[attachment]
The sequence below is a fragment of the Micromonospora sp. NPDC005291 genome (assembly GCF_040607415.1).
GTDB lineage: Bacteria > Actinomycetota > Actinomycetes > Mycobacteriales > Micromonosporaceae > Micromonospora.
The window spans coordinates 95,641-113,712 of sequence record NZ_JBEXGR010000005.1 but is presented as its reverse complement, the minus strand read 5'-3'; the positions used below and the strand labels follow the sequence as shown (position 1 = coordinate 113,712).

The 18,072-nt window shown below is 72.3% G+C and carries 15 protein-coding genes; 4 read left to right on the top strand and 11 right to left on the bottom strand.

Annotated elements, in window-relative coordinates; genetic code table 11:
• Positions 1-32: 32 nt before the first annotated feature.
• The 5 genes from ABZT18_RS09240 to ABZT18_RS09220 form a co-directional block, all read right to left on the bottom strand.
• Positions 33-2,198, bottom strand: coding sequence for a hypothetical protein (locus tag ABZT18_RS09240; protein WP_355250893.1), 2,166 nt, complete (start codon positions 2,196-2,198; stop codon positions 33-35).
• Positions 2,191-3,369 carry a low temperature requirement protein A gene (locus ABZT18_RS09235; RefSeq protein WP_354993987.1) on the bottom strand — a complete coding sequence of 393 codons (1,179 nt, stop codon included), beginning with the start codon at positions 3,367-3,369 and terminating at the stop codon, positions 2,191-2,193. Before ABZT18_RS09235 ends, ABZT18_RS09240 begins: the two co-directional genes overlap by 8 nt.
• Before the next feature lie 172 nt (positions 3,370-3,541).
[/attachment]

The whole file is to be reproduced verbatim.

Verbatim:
The sequence below is a fragment of the Micromonospora sp. NPDC005291 genome (assembly GCF_040607415.1).
GTDB lineage: Bacteria > Actinomycetota > Actinomycetes > Mycobacteriales > Micromonosporaceae > Micromonospora.
The window spans coordinates 95,641-113,712 of sequence record NZ_JBEXGR010000005.1 but is presented as its reverse complement, the minus strand read 5'-3'; the positions used below and the strand labels follow the sequence as shown (position 1 = coordinate 113,712).

The 18,072-nt window shown below is 72.3% G+C and carries 15 protein-coding genes; 4 read left to right on the top strand and 11 right to left on the bottom strand.

Annotated elements, in window-relative coordinates; genetic code table 11:
• Positions 1-32: 32 nt before the first annotated feature.
• The 5 genes from ABZT18_RS09240 to ABZT18_RS09220 form a co-directional block, all read right to left on the bottom strand.
• Positions 33-2,198, bottom strand: coding sequence for a hypothetical protein (locus tag ABZT18_RS09240; protein WP_355250893.1), 2,166 nt, complete (start codon positions 2,196-2,198; stop codon positions 33-35).
• Positions 2,191-3,369 carry a low temperature requirement protein A gene (locus ABZT18_RS09235; RefSeq protein WP_354993987.1) on the bottom strand — a complete coding sequence of 393 codons (1,179 nt, stop codon included), beginning with the start codon at positions 3,367-3,369 and terminating at the stop codon, positions 2,191-2,193. Before ABZT18_RS09235 ends, ABZT18_RS09240 begins: the two co-directional genes overlap by 8 nt.
• Before the next feature lie 172 nt (positions 3,370-3,541).